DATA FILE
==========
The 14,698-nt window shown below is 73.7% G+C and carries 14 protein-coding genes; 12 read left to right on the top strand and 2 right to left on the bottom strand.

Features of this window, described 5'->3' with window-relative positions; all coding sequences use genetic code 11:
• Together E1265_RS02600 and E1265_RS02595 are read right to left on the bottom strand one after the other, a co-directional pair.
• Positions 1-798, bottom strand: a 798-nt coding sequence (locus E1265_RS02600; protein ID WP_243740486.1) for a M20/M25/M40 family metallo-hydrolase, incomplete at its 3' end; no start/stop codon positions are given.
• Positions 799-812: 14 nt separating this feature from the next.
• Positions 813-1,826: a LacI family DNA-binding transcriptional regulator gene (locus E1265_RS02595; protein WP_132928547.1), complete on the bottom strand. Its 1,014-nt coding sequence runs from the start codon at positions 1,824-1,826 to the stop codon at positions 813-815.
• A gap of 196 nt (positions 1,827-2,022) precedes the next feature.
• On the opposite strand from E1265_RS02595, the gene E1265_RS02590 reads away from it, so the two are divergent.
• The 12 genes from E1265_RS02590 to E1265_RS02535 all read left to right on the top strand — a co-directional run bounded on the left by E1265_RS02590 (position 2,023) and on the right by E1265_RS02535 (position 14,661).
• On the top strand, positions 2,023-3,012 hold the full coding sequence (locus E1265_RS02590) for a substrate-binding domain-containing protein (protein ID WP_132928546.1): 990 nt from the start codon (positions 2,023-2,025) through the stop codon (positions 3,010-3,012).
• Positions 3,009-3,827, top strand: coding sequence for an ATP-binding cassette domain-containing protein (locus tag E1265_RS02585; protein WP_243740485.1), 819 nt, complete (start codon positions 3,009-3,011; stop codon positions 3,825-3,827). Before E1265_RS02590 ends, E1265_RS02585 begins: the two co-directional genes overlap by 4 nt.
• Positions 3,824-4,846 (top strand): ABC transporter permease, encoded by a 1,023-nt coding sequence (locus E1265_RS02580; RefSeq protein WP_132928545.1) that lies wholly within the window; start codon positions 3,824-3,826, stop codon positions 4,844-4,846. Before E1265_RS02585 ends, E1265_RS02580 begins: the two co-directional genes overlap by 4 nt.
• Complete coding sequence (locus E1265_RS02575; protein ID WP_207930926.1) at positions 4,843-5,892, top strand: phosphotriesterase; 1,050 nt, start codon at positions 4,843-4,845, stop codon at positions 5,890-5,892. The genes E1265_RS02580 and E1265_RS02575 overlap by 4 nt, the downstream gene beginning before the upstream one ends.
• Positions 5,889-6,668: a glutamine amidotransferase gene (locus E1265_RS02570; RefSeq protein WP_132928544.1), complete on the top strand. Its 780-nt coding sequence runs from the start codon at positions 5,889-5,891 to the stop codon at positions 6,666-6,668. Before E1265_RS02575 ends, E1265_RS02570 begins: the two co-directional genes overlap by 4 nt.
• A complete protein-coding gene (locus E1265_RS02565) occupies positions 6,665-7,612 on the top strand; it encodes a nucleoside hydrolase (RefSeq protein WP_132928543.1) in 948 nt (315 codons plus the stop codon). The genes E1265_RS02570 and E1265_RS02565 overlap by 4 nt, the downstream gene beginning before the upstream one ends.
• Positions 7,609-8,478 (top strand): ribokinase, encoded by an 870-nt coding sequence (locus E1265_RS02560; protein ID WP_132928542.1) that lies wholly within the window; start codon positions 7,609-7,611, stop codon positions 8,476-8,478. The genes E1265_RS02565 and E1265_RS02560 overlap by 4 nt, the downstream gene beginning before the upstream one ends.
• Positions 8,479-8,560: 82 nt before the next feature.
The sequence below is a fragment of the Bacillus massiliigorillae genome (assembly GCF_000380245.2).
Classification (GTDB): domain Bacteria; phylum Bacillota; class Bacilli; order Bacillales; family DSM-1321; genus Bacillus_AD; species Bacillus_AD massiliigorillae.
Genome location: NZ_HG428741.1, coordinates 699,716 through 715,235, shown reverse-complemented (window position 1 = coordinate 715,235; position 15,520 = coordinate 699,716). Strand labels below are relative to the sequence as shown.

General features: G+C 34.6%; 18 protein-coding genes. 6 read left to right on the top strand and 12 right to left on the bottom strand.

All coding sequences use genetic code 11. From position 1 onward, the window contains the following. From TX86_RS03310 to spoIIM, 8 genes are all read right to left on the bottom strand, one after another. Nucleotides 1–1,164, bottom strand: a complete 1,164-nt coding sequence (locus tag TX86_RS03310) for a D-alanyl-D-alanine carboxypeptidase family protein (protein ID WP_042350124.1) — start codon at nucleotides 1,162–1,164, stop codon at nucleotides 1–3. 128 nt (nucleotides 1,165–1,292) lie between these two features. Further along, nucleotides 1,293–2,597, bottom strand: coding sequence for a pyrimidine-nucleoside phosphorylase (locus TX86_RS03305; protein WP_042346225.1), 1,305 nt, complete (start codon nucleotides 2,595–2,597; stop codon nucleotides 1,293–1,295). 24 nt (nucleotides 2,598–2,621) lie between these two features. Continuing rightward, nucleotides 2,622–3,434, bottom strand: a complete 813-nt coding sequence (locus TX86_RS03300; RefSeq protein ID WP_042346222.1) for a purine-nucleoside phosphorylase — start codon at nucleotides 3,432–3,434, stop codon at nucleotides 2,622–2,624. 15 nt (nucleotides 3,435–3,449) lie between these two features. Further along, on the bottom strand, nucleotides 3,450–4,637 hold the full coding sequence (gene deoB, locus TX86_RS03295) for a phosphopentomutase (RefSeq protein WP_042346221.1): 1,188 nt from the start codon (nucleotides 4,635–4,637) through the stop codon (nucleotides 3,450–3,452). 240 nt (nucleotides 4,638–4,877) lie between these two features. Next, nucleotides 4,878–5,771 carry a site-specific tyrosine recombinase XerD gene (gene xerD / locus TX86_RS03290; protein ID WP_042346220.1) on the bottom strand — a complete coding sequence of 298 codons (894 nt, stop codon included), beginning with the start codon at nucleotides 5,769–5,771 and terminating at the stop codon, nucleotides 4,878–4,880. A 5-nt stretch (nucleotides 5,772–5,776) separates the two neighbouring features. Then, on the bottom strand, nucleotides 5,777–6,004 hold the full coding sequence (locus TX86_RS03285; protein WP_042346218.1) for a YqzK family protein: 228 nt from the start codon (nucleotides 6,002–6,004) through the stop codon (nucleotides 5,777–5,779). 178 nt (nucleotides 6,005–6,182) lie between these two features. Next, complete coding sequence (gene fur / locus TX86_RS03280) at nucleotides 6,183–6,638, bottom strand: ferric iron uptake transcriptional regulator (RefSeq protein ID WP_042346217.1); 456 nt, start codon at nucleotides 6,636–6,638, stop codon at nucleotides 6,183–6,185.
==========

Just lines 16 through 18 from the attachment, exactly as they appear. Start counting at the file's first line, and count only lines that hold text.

• Positions 7,609-8,478 (top strand): ribokinase, encoded by an 870-nt coding sequence (locus E1265_RS02560; protein ID WP_132928542.1) that lies wholly within the window; start codon positions 7,609-7,611, stop codon positions 8,476-8,478. The genes E1265_RS02565 and E1265_RS02560 overlap by 4 nt, the downstream gene beginning before the upstream one ends.
• Positions 8,479-8,560: 82 nt before the next feature.
The sequence below is a fragment of the Bacillus massiliigorillae genome (assembly GCF_000380245.2).